The Delphi Method is a forecasting technique developed in the 1950s by the Rand Corporation to forecast the impact of technology on warfare. In theory, the technique would appear to be sound: solicit input from a variety of stakeholders and experts sharing ideas in candid anonymity to discern the likely future direction of a given subject based on the widest possible scope of data. Were the process truly representative of a broad range of public opinion, it might prove to be a valuable, democratic, and legitimate means of shaping social policy. Indeed, I imagine the Delphi Technique has many legitimate uses. Recent social policy, alas, has not been one of them.
In today’s political climate much current social policy planning is the product of a group of obscure, faceless activists and politically-connected NGOs—primarily of the Left—the opinions of which do not come close to representing the diverse, and often contradictory, spectrum of thought encountered in the management of a large representative democracy. The process has been corrupted.
At the end of the survey, the public is invited to participate in the process in the form of one or more public meetings designed to appear as solicitations for public input but being, in reality, mere charades to lend an aura of legitimacy to what are, by now, solid plans. If these meetings were not held, the public would immediately recognize these agendas for what they are—tyranny. Apparently, if people believe that the program is theirs, they will support it. But how do you get them to believe the program is their own?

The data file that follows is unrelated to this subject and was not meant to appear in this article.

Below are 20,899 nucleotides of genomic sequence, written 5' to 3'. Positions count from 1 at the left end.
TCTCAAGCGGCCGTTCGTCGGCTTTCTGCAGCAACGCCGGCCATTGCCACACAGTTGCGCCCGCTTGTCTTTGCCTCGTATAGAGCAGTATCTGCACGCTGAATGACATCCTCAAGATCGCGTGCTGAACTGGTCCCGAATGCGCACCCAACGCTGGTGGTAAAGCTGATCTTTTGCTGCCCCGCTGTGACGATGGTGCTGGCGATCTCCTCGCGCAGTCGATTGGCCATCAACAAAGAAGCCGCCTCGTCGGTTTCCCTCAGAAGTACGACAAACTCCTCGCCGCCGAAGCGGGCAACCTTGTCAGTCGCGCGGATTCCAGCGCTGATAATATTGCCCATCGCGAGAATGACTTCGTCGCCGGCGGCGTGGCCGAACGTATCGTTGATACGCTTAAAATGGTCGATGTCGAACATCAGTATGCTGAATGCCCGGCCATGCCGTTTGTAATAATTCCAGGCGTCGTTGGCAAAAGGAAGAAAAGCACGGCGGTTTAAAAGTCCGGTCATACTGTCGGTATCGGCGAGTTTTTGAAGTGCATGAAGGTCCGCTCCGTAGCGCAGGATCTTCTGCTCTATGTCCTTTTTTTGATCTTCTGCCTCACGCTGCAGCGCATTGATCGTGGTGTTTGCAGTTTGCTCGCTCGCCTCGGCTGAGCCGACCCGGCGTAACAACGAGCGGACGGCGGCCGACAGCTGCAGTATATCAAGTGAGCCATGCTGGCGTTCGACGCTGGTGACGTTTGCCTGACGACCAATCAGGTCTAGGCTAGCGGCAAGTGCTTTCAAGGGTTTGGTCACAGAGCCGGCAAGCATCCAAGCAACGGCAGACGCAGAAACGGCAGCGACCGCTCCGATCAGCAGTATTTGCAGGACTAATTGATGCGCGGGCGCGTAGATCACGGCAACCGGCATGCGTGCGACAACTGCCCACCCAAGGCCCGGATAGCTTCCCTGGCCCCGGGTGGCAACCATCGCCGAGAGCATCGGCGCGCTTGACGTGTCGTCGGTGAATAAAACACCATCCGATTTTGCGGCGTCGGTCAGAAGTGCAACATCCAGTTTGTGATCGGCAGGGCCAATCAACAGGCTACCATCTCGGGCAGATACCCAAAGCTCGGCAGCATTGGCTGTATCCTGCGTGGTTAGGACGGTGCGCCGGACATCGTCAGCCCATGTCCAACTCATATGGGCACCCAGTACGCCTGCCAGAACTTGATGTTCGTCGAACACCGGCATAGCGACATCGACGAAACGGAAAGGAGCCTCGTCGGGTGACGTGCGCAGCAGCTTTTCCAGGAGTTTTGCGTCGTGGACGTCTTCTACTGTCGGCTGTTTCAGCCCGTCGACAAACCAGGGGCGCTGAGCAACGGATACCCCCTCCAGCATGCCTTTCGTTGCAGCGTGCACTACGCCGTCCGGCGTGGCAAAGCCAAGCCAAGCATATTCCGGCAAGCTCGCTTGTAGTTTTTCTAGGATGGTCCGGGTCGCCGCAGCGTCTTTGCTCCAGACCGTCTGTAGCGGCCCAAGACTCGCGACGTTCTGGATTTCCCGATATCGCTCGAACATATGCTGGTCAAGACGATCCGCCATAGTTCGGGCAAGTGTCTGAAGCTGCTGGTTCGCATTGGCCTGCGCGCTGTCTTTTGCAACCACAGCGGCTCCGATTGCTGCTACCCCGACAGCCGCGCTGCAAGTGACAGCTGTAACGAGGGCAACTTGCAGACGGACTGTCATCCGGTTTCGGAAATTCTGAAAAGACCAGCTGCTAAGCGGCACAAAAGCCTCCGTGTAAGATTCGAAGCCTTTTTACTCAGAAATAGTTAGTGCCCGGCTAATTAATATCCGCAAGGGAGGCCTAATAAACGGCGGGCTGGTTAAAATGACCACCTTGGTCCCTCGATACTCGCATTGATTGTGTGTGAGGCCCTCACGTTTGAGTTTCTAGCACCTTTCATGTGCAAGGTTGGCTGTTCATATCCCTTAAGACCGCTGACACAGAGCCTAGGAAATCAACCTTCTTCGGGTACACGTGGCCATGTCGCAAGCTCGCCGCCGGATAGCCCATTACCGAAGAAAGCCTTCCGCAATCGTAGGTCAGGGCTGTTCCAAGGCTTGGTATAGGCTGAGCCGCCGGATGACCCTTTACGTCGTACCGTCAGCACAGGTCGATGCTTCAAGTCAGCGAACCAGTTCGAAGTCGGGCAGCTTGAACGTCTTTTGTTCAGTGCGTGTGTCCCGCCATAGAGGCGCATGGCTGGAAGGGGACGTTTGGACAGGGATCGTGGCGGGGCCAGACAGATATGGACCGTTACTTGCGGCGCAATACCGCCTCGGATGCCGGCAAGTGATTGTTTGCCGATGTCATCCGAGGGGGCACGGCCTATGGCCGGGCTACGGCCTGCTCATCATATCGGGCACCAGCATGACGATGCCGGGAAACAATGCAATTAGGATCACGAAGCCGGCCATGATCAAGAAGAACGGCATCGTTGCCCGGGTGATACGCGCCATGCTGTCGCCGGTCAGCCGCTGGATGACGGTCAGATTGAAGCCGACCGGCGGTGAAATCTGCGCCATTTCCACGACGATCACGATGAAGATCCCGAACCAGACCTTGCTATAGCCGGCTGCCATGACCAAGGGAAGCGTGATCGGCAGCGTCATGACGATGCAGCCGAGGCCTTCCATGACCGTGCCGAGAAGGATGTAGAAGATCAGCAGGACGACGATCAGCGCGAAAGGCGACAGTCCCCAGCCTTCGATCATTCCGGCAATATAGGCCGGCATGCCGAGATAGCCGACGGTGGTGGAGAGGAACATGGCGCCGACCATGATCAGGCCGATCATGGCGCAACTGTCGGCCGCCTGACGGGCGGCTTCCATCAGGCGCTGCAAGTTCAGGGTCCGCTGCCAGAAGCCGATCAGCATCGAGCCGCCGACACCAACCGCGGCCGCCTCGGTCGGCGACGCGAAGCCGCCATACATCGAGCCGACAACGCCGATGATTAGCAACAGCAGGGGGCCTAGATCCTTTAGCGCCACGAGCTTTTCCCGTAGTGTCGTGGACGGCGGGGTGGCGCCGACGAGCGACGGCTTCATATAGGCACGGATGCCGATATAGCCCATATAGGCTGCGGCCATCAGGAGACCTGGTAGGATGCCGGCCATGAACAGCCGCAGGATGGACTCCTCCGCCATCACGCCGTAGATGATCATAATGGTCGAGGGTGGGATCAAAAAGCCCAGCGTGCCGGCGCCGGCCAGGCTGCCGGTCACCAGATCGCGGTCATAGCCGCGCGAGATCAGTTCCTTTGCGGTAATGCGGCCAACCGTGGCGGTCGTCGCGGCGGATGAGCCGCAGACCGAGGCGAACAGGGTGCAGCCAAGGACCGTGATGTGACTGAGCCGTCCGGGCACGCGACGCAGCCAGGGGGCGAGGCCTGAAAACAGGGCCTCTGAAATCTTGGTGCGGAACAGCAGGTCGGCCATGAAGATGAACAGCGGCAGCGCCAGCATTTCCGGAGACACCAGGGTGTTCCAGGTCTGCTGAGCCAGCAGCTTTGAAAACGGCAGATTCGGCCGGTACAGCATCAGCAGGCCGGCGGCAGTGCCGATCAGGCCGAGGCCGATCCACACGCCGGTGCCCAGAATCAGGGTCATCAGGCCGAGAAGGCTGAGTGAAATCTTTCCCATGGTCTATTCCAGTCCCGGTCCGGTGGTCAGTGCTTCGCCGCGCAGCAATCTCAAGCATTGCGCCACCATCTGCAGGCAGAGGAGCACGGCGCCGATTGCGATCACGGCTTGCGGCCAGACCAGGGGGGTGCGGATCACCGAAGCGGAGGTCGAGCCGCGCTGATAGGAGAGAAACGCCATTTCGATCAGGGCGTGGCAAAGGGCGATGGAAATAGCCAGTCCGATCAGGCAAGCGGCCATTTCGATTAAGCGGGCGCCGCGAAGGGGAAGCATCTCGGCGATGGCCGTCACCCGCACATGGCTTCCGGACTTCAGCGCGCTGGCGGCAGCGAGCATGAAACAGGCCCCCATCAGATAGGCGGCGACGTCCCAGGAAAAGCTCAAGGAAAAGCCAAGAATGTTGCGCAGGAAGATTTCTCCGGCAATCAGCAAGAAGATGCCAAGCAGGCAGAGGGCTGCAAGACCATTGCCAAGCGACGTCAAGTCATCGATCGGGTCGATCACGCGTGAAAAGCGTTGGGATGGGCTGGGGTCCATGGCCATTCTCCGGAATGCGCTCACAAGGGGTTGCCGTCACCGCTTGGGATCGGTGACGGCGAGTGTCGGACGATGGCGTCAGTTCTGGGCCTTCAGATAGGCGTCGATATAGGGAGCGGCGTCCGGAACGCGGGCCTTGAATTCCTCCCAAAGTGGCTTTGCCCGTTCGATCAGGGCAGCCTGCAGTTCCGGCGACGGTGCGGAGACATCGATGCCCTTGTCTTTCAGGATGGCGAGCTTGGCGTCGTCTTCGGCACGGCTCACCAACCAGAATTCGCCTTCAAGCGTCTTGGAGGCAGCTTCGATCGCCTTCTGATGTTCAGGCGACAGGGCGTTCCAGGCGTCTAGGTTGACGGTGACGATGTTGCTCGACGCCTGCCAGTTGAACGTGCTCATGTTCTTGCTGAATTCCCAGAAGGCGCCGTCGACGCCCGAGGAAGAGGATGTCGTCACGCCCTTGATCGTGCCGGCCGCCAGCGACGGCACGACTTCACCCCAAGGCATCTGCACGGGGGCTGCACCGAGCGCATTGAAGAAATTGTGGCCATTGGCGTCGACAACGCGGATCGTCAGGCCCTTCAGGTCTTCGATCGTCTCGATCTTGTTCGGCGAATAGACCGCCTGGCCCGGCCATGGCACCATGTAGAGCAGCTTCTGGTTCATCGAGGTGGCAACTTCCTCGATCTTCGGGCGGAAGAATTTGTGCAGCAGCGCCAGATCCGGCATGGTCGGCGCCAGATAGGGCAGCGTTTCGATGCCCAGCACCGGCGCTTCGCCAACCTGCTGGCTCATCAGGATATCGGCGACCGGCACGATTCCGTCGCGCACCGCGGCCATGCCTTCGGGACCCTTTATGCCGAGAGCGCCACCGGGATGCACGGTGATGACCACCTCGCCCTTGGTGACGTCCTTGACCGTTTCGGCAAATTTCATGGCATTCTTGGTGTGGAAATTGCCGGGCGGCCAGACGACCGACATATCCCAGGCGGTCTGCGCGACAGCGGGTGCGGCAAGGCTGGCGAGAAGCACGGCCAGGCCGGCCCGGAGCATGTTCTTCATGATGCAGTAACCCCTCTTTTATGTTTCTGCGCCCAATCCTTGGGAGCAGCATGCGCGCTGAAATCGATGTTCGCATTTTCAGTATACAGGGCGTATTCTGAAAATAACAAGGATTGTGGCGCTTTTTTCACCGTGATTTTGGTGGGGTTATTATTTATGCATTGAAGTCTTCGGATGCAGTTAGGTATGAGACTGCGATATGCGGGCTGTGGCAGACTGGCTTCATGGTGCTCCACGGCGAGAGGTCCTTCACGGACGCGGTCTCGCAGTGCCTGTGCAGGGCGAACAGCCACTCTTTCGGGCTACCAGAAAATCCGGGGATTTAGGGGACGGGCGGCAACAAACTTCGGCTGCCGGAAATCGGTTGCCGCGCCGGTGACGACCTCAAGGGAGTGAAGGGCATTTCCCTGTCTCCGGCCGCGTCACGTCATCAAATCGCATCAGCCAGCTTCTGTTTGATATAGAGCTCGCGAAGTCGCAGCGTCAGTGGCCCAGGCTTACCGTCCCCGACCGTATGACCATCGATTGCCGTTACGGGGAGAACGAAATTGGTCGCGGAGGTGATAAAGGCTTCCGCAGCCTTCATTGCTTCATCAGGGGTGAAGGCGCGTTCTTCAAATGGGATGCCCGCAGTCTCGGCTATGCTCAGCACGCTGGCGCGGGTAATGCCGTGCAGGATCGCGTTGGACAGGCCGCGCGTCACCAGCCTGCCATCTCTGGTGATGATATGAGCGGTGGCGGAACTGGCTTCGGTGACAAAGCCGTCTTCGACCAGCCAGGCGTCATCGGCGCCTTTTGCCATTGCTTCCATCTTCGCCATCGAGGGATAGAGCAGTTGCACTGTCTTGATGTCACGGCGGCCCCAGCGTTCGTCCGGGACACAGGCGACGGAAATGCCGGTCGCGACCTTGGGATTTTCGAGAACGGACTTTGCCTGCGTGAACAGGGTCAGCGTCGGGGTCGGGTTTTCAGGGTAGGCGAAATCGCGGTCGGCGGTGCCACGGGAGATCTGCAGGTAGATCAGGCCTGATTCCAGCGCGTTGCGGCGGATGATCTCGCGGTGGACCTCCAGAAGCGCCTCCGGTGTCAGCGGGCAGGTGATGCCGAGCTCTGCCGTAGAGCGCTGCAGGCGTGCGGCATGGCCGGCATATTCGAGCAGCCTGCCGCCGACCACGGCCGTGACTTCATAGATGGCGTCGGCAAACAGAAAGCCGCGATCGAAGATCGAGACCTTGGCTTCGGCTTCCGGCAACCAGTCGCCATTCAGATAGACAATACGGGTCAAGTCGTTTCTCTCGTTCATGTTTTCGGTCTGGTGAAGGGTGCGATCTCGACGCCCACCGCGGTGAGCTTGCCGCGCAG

An interesting video on YouTube demonstrates this technique in action; in this case, the example is from a public meeting held a few years ago regarding a utopian “green” land usage proposal in the San Francisco area that discouraged car and even single-family home ownership. (If you’ve ever lived in California, you know that living without a car is madness. And why is it necessary for anyone to live shoulder-to-shoulder in a crowded city, deprived of the use of a car? That’s someone else’s dream, not mine.) According to one of the participants, “Other” or “None of the Above” were never offered as choices.
They never are.
The sole function of these meetings is to create the mirage of consensus and to isolate opponents by intimidating them and humbling them into silence, to marginalize the opposition. As a Christian, I can imagine this technique being used to promote the acceptance of all sorts of secular social policies I find morally objectionable: genetic engineering, pedophilia, selective abortion on the basis of sex, etc.
Lest anyone think I am wearing a tin-foil hat, it is well to remember that the Left is ant-like in its efforts to attain its goals and stops at nothing, including re-defining the language. If you’ve ever wondered how it manipulates public opinion, you owe it to yourself to be able to recognize some of their methods. You’d better; because they’d be happy to use them on you.